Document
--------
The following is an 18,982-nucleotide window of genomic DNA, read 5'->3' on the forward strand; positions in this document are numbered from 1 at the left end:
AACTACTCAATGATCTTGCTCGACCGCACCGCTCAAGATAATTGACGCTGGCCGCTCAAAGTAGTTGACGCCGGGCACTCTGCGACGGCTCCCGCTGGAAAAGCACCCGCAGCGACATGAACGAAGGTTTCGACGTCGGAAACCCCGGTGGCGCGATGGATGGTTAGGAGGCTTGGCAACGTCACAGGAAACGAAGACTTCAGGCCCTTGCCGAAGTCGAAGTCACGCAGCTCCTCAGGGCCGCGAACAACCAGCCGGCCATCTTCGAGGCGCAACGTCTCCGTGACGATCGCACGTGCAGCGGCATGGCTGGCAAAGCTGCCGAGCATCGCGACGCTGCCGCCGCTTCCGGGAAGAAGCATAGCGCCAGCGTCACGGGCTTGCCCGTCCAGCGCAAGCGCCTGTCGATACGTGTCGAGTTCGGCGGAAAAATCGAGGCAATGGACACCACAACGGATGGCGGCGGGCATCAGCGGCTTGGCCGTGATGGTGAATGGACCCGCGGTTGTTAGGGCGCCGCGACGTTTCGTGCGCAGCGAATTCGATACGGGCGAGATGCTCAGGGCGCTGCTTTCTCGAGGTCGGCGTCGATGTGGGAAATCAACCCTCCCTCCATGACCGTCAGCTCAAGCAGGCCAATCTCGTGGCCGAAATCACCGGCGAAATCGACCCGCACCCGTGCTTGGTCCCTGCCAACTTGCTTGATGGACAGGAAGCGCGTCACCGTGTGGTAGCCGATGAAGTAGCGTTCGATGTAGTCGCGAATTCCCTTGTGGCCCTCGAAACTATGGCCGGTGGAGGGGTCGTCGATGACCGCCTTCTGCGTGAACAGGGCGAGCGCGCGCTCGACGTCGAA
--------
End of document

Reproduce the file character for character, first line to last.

The following is an 18,982-nucleotide window of genomic DNA, read 5'->3' on the forward strand; positions in this document are numbered from 1 at the left end:
AACTACTCAATGATCTTGCTCGACCGCACCGCTCAAGATAATTGACGCTGGCCGCTCAAAGTAGTTGACGCCGGGCACTCTGCGACGGCTCCCGCTGGAAAAGCACCCGCAGCGACATGAACGAAGGTTTCGACGTCGGAAACCCCGGTGGCGCGATGGATGGTTAGGAGGCTTGGCAACGTCACAGGAAACGAAGACTTCAGGCCCTTGCCGAAGTCGAAGTCACGCAGCTCCTCAGGGCCGCGAACAACCAGCCGGCCATCTTCGAGGCGCAACGTCTCCGTGACGATCGCACGTGCAGCGGCATGGCTGGCAAAGCTGCCGAGCATCGCGACGCTGCCGCCGCTTCCGGGAAGAAGCATAGCGCCAGCGTCACGGGCTTGCCCGTCCAGCGCAAGCGCCTGTCGATACGTGTCGAGTTCGGCGGAAAAATCGAGGCAATGGACACCACAACGGATGGCGGCGGGCATCAGCGGCTTGGCCGTGATGGTGAATGGACCCGCGGTTGTTAGGGCGCCGCGACGTTTCGTGCGCAGCGAATTCGATACGGGCGAGATGCTCAGGGCGCTGCTTTCTCGAGGTCGGCGTCGATGTGGGAAATCAACCCTCCCTCCATGACCGTCAGCTCAAGCAGGCCAATCTCGTGGCCGAAATCACCGGCGAAATCGACCCGCACCCGTGCTTGGTCCCTGCCAACTTGCTTGATGGACAGGAAGCGCGTCACCGTGTGGTAGCCGATGAAGTAGCGTTCGATGTAGTCGCGAATTCCCTTGTGGCCCTCGAAACTATGGCCGGTGGAGGGGTCGTCGATGACCGCCTTCTGCGTGAACAGGGCGAGCGCGCGCTCGACGTCGAA